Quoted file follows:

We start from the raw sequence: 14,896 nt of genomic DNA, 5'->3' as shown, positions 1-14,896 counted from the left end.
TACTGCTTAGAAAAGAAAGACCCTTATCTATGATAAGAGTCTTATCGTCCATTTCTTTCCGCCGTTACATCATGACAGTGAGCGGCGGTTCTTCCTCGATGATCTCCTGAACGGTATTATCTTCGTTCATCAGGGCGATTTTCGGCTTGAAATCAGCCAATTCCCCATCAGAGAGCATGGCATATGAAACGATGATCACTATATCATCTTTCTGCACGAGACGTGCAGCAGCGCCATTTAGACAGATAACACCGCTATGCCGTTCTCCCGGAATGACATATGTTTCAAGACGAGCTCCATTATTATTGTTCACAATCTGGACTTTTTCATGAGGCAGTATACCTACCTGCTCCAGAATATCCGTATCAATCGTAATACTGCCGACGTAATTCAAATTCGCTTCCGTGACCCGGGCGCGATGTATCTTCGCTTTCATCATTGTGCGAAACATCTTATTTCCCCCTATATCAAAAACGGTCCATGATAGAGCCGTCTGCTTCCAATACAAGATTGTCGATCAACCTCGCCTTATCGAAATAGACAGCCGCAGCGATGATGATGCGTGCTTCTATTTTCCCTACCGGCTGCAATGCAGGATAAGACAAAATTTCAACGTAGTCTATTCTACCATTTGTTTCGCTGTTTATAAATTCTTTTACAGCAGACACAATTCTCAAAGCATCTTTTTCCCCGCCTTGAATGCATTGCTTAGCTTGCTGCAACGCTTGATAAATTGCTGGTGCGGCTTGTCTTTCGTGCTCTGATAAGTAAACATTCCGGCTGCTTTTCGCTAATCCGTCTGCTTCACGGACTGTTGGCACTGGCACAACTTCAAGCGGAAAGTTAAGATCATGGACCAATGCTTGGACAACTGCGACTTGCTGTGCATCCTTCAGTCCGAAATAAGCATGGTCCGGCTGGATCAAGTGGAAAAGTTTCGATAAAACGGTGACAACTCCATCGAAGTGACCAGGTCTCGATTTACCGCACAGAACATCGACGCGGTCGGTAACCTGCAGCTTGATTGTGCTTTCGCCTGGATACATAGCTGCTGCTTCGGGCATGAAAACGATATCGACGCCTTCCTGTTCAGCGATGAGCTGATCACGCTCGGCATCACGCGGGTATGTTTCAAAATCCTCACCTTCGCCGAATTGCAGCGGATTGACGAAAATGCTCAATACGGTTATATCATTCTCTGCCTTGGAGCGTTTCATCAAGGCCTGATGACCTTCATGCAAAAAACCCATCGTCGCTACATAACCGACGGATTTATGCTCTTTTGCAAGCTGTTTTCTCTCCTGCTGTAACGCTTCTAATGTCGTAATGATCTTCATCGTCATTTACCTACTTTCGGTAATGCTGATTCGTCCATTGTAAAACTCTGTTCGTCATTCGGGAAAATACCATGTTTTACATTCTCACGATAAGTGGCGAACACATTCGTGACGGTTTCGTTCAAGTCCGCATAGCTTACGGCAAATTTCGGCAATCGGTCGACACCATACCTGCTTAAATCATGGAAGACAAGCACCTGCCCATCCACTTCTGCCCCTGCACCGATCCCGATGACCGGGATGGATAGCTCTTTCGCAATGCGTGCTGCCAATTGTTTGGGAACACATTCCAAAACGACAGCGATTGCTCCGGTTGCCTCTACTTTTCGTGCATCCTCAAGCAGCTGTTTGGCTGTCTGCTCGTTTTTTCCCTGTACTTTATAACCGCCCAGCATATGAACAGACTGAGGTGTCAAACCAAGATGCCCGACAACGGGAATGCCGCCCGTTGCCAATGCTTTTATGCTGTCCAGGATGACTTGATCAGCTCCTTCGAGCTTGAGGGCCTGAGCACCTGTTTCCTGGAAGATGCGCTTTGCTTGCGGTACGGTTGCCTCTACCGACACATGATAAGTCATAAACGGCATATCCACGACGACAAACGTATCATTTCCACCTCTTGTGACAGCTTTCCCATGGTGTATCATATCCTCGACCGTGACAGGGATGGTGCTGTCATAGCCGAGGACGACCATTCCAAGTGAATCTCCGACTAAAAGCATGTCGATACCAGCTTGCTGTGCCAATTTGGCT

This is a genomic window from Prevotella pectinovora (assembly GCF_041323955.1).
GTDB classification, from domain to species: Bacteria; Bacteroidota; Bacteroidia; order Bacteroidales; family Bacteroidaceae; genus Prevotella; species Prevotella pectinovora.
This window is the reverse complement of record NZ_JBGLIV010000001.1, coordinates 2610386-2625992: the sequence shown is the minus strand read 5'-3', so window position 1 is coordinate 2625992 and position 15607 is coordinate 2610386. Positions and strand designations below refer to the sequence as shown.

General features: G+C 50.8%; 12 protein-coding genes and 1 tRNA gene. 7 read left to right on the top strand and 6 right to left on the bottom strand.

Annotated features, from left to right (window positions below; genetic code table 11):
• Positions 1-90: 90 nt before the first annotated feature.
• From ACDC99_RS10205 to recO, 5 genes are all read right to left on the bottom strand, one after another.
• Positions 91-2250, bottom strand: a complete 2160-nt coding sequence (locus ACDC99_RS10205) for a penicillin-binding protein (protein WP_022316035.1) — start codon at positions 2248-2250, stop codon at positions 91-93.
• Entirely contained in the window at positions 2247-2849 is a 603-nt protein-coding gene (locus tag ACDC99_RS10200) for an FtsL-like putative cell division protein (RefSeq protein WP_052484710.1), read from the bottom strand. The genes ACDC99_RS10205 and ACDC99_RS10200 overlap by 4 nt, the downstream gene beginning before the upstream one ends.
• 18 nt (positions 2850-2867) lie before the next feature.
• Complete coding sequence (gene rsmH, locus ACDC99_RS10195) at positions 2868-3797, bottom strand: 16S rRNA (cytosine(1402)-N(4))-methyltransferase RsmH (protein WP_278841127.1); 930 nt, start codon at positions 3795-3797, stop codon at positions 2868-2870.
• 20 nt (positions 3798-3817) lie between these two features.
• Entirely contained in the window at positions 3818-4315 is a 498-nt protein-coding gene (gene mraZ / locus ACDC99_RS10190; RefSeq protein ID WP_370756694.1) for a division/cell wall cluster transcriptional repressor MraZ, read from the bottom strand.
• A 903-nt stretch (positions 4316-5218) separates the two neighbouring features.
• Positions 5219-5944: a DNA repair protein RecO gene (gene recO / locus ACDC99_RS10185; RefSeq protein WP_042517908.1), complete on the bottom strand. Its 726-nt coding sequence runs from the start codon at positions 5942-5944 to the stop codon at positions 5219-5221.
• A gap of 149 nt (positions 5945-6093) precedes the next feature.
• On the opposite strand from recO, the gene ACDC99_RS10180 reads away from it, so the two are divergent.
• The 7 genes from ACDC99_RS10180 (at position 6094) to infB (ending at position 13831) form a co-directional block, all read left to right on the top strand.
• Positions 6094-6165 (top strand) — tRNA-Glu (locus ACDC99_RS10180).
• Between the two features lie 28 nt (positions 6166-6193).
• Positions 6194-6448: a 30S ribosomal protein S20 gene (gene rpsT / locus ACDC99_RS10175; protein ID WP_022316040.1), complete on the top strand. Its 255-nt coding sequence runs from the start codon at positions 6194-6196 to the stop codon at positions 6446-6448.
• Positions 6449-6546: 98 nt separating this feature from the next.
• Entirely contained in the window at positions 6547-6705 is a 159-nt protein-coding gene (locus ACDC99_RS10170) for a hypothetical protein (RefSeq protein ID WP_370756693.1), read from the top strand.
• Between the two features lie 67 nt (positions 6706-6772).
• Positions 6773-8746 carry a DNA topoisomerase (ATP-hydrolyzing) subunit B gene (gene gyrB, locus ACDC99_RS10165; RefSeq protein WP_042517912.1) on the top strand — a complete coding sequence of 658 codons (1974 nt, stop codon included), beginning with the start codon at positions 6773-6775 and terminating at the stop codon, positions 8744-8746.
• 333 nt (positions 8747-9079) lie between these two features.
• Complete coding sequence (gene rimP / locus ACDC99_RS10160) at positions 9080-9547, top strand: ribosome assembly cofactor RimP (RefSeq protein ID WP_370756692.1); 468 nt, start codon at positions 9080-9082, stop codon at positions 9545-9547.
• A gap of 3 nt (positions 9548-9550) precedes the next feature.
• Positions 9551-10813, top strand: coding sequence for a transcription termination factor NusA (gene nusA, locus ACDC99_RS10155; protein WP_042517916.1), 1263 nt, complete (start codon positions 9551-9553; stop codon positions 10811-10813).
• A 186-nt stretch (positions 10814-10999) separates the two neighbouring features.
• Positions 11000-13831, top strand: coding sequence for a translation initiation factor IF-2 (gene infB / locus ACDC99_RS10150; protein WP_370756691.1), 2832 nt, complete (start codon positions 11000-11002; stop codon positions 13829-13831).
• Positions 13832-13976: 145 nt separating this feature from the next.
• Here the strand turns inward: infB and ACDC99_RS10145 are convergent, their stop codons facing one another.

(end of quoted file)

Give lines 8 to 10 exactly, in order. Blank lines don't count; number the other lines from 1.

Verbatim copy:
• Positions 1-90: 90 nt before the first annotated feature.
• From ACDC99_RS10205 to recO, 5 genes are all read right to left on the bottom strand, one after another.
• Positions 91-2250, bottom strand: a complete 2160-nt coding sequence (locus ACDC99_RS10205) for a penicillin-binding protein (protein WP_022316035.1) — start codon at positions 2248-2250, stop codon at positions 91-93.